Agreed. There’s a lot of hints of something bigger going on with Selina, but we never get into it in any meaningful capacity, to the point where I question the decision to hint at all (see: Batman, or lack thereof). There’s also the frankly weird choice to involve Leviathan as an antagonist, though it’s more akin to Intergang than Leviathan proper.
Sometimes, though, it’s about the journey rather than the destination… and all things considered, this is a very enjoyable journey.
- You want to voice your support for DC animated movies with more unique and exciting styles!
- Selina Kyle having a solo outing – without Batman whatsoever – appeals to you. She really has the time to be her own character here.
- Exaggerated action is your bread and butter: even if you can sometimes tell the crew is on a limited budget, the climax in particular has some super good stuff.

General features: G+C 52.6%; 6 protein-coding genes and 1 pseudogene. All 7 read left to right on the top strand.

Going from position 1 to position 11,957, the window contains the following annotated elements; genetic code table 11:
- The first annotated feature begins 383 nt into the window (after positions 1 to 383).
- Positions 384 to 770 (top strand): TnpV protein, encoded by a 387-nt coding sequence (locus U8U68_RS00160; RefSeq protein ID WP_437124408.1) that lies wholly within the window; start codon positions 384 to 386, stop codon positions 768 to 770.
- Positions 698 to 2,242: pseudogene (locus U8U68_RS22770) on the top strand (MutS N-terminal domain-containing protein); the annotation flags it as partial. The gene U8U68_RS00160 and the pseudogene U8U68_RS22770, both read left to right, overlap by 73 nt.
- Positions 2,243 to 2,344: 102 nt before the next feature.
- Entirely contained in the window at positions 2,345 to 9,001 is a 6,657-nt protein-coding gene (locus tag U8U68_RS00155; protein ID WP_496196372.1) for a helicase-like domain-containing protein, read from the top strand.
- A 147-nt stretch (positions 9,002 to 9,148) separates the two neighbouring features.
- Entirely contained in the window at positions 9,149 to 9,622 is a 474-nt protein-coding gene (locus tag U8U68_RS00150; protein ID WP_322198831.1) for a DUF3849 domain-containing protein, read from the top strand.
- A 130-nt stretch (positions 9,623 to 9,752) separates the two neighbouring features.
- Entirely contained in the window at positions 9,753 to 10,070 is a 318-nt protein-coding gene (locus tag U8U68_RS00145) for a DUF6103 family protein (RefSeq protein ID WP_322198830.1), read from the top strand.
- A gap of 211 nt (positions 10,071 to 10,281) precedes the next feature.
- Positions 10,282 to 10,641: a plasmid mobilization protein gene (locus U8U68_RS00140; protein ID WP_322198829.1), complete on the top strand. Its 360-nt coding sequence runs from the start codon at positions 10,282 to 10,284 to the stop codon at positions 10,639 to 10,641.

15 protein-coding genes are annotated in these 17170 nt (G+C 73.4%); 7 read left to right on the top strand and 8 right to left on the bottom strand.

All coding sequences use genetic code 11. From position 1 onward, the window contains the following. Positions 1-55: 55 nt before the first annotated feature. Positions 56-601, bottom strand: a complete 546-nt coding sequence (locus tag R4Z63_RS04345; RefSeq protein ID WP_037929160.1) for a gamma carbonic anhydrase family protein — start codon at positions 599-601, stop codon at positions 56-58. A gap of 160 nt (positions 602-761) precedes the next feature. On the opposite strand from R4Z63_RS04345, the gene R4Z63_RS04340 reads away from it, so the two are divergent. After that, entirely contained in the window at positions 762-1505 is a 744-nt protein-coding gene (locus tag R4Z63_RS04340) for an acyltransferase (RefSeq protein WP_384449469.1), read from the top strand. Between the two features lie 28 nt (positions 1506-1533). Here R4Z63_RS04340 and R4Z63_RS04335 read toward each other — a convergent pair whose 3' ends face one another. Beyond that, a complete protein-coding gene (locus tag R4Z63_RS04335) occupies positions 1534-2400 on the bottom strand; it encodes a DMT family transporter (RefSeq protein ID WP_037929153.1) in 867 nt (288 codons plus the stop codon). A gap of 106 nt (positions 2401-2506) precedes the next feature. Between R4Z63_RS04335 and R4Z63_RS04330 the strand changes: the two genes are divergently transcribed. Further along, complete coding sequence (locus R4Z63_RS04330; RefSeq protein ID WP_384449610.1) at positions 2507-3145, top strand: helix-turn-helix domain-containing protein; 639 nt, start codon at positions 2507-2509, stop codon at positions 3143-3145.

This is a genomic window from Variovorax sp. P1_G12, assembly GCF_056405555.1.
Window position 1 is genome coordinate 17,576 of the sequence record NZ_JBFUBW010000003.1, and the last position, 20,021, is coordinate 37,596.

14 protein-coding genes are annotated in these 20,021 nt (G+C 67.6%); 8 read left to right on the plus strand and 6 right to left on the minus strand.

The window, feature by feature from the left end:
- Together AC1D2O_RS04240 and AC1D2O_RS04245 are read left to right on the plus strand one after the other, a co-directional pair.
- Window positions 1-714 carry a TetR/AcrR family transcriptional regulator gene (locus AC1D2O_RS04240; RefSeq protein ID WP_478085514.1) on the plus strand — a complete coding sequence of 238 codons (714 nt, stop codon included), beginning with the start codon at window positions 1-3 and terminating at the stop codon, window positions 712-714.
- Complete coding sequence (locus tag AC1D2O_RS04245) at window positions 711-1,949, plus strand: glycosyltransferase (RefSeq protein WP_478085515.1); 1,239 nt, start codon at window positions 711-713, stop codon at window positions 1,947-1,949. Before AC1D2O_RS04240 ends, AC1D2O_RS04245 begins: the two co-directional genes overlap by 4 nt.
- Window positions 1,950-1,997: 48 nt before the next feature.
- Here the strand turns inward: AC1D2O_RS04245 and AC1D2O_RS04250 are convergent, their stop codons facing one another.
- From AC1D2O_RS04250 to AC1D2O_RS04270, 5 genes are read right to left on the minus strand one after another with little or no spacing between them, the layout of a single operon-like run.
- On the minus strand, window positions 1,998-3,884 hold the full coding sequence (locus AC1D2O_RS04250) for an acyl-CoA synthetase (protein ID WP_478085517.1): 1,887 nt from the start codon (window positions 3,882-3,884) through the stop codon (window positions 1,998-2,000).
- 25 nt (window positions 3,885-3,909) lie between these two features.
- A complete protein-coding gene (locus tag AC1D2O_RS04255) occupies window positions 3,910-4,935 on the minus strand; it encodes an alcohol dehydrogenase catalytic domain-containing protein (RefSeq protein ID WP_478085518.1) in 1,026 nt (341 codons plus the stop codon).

- You’re craving more Batwoman representation. The way she and Selina work together is incredibly fun, and it makes me want to see more of the two side by side!
I think under different circumstances, I’d rate this movie a little lower. With stilted editing, acting that doesn’t always hit the mark and a story that loses direction near the end, the film is by no means perfect. What it is, however, is fun! It’s a very easy watch, with an electricity to it that makes you feel as invested in the story as the characters do. It’s a great time to watch with friends, as Cam can attest to – makes a guy want to do a collaborative review again some time.
100% correct on both counts! We’ll definitely be doing this again.
Disclaimer: Batman News was provided a copy of the film by Warner Bros. for the purpose of this review.